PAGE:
10 Dec 2018

Cooks opposition in the dark over seabed mining

2:07 pm on 10 December 2018

The Cook Islands opposition MP Selina Napa has asked the government to reveal what changes are being planned for the Seabed Mining Act.

Selina Napa.

Selina Napa. Photo: Supplied

Ms Napa said reported statements that the changes would be made public when they are tabled in Parliament "isn't good enough".

Requests to the Seabed Minerals Authority to see what the law changes are have been met with refusal as the draft is currently with the Crown Law Office, she said.

"We wanted to know what they are up to before it even reached Crown Law," she said, adding that "the lack of transparency does nothing to instil confidence that the law changes the government is planning are in the best interests of the Cook Islands people, the country and environment."

The Titikaveka MP said an expert team from the Commonwealth Secretariat was engaged by the then Democratic government in 2007 to draft the act and the Cook Islands did not have the expertise to change it without posing a threat to the environment.

"It really worries me that they are tinkering around with this ground breaking, hugely important legislation that was drafted by experts in law of the sea and the blue economy.

"I don't think we have the expertise to be making any kind of changes that will affect the Seabed Mining Act in any way."

A manganese-crusted rock sample being grabbed from the Te Tukunga o Fakahotu dive site, just north of the Manihiki Plateau, near the Cook Islands.

A manganese-crusted rock sample being grabbed from the Te Tukunga o Fakahotu dive site, just north of the Manihiki Plateau, near the Cook Islands. Photo: NOAA Office of Ocean Exploration and Research, Mountains in the Deep: Exploring the Central Pacific Basin.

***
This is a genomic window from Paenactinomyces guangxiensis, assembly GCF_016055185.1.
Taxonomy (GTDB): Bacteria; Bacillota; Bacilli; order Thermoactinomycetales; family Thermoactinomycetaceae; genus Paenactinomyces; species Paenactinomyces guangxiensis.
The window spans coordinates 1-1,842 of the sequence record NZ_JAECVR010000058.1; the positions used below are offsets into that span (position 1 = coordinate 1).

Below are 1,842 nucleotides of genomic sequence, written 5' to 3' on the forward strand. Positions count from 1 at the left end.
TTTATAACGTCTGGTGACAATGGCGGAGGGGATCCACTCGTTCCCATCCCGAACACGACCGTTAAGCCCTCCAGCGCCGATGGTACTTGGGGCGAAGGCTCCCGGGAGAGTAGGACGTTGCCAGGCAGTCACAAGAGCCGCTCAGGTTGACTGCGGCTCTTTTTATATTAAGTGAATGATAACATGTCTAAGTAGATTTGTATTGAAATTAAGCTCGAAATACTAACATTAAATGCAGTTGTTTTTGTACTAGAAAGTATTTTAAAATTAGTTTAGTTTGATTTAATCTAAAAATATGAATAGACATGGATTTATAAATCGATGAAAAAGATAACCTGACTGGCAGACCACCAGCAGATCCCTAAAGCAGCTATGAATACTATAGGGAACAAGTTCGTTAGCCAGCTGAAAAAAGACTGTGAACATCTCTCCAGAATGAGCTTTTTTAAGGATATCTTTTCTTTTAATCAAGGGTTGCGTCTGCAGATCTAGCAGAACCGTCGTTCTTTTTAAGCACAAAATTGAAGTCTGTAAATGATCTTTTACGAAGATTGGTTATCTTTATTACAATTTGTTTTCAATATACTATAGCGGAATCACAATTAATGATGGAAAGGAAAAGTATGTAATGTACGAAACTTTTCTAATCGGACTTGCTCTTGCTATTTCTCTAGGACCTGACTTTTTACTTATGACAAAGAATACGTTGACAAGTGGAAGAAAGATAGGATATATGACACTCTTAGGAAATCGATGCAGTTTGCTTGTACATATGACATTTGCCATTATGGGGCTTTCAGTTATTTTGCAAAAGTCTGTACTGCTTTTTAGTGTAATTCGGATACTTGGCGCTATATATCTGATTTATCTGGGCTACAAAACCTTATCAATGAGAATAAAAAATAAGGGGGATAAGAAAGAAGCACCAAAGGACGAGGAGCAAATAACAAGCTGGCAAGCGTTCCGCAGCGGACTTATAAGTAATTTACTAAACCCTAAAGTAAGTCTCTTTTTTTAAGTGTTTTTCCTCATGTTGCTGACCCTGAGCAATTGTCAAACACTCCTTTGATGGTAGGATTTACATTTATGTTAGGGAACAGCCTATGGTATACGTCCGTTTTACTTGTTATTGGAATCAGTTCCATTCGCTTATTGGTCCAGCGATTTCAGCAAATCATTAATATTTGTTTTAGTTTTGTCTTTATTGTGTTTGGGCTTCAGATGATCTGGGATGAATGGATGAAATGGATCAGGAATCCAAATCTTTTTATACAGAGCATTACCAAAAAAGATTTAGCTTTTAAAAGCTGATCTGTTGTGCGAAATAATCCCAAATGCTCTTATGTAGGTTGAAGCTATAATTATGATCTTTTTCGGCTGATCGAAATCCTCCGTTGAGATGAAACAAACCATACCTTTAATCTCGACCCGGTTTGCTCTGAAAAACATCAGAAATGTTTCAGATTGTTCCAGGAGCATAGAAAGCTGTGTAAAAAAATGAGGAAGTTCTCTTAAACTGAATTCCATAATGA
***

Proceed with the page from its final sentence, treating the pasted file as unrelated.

It is also very concerning that mining companies with an interest in obtaining exploratory licenses in the Cook Islands exclusive economic zone could be helping the government develop a plan towards achieving this activity, Ms Napa said.

"We've already stuffed up the purse seining agreement with the European Union. We came away with nothing in our favour, those negotiations had just the former secretary of Marine Resources and one lawyer from Crown Law going toe to toe with a team of the biggest guns from the EU. So we ended up second best, got locked into an unfavourable agreement and today we are selling our fish for a pittance," she said.

"Personally, I prefer to leave whatever is on our seabed undisturbed, let it be. But since the government is hell bent on pursuing the exploitation of our seabed minerals, everyone in their right mind wants this to be done with the outmost caution and ensure that the best, most robust team does all of the negotiating on our behalf. This responsibility can't be left to just our heads of agencies and lawyers with little or no relevant experience.

"The current team which seems to be meeting with interested mining companies really don't have the required expertise to negotiate the best deal and protect the interests of our country."

The government plans to open tenders for five-year, deep sea mining exploration licences at the beginning of next year.

Get the RNZ app

for ad-free news and current affairs